January 11, 2009, 2:30 PM
Literacy and Imagination
Participants: Robert Logan (moderator), Jonathan Rosen, Bambi Schieffelin, Lance Strate
We take literacy for granted, but it is a rather recent invention in the evolution of the human species. The advent of literacy was the result of a confluence of factors that have long been the province of evolutionary biology, centering primarily on the development of the cerebral cortex. Mimesis, cave painting, hieroglyphics, ideograms, the invention of primitive alphabets, and the Gutenberg printing press are frequently noted as watersheds in the making of man as a literate creature. From a neurophysiological perspective, literacy itself could be viewed as a shaping factor in the development of the human brain, along with certain verbal patterns that constitute oral traditions and, in turn, literature. Is literacy just an episode in the larger history of human consciousness and intelligence? What are the elements of human imagination that facilitate the growth of literacy? This roundtable will consider the history of literacy from a scientific and humanistic point of view, examining it as an element of brain structure, a path to knowledge, and an expression of the imagination.
Robert Logan is Professor Emeritus in Physics at the University of Toronto. His books include The Extended Mind: The Emergence of Language, the Human Mind and Culture; The Alphabet Effect; and The Sixth Language: Learning a Living in the Internet Age. His Understanding New Media: Extending Marshall McLuhan is forthcoming in 2009. He is also working on a project to design a SmartBook which combines the traditional codex book with the e-book.
Jonathan Rosen is the author of the novels Eve's Apple and Joy Comes in the Morning, and two works of non-fiction, The Talmud and the Internet: A Journey Between Worlds, and The Life of the Skies: Birding at the End of Nature. Rosen is editorial director of Nextbook where he edits the "Jewish Encounters" series, published by Nextbook/Schocken. His essays have appeared in The New York Times Magazine, The New York Times Book Review, The American Scholar, The New Yorker, and numerous anthologies.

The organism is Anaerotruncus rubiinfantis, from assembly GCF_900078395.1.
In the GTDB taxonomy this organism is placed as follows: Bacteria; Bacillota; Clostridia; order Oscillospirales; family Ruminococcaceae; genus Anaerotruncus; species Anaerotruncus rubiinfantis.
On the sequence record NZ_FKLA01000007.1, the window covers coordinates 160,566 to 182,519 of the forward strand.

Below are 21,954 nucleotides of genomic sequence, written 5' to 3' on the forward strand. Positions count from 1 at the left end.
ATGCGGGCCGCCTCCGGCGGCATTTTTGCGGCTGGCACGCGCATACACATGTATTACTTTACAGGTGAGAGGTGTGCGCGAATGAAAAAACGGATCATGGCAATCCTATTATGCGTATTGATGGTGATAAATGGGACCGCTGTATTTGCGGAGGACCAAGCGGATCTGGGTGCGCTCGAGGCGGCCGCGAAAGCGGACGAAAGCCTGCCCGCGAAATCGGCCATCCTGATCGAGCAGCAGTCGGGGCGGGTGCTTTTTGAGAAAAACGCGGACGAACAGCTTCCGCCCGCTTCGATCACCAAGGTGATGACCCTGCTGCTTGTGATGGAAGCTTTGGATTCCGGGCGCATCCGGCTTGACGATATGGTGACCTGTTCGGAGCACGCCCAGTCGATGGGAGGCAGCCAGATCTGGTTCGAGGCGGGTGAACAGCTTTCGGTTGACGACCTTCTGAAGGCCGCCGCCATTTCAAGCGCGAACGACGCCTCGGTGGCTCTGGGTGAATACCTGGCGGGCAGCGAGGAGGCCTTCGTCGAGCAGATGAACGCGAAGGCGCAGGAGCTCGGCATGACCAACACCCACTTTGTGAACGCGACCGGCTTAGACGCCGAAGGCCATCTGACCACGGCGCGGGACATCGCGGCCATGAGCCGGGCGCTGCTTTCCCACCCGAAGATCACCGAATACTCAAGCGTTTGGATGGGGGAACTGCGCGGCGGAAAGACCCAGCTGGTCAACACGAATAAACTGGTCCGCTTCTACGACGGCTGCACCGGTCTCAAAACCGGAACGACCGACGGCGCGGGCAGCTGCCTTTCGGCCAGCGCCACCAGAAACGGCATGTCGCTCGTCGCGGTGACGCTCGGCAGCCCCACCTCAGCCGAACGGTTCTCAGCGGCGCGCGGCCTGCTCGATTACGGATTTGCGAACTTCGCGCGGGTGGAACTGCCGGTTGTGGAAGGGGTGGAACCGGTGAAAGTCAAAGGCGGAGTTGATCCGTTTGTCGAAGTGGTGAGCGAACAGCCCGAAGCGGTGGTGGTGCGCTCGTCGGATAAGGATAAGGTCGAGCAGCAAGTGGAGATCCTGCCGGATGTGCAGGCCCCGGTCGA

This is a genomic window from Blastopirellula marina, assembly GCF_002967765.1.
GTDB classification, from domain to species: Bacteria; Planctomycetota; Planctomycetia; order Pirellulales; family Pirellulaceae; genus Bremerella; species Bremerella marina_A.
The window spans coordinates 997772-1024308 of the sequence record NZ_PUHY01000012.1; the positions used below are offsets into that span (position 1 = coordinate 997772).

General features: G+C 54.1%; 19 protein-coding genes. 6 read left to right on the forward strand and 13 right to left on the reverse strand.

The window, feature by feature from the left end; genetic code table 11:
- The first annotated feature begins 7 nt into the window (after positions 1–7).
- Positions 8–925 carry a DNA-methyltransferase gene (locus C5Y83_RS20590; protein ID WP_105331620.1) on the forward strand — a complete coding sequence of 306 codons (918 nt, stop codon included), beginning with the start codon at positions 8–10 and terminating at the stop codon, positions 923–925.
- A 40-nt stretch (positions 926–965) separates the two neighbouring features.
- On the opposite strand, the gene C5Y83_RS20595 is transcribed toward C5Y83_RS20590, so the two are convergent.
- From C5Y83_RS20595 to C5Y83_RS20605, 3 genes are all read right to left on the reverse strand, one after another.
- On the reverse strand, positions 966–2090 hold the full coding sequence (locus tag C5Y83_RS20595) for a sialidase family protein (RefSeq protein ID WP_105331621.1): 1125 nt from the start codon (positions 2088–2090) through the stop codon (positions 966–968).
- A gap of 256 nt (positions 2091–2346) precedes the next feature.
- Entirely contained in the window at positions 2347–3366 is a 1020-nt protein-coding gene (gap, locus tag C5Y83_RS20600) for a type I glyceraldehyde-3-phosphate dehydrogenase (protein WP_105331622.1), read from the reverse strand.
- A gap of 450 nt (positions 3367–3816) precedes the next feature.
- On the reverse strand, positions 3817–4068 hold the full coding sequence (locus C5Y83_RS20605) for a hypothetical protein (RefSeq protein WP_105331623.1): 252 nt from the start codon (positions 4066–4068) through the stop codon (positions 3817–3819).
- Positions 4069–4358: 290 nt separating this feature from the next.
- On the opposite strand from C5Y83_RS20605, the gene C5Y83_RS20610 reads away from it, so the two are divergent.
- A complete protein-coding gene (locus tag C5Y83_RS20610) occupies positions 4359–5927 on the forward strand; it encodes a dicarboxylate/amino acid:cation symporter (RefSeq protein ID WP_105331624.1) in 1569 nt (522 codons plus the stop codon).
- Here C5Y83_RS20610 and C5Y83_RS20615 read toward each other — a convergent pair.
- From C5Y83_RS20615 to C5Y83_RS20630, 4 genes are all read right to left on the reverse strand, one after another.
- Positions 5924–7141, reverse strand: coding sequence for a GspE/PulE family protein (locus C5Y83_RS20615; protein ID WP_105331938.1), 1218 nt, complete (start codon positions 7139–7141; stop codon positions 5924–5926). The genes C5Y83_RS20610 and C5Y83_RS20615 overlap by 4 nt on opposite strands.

Bambi Schieffelin is Collegiate Professor and Professor of Anthropology at New York University. Her edited books include Language Ideologies: Practice and Theory and Consequences of Contact: Language Ideologies and Sociocultural Transformations. She has published on the introduction of literacy in Papua New Guinea, on orthography debates on Haitian Creole, and on instant messaging. Her current book project, New Words, New Worlds (University of California Press), focuses on the impact of fundamentalist Christianity on the language and social lives of Bosavi people in Papua New Guinea.
Lance Strate is Professor of Communication and Media Studies at Fordham University, President and co-founder of the Media Ecology Association, and Executive Director of the Institute of General Semantics. He is the author of Echoes and Reflections: On Media Ecology as a Field of Study, and co-editor of several anthologies, including The Legacy of McLuhan and Communication and Cyberspace. He blogs about media ecology at lancestrate.blogspot and about poetry on MySpace.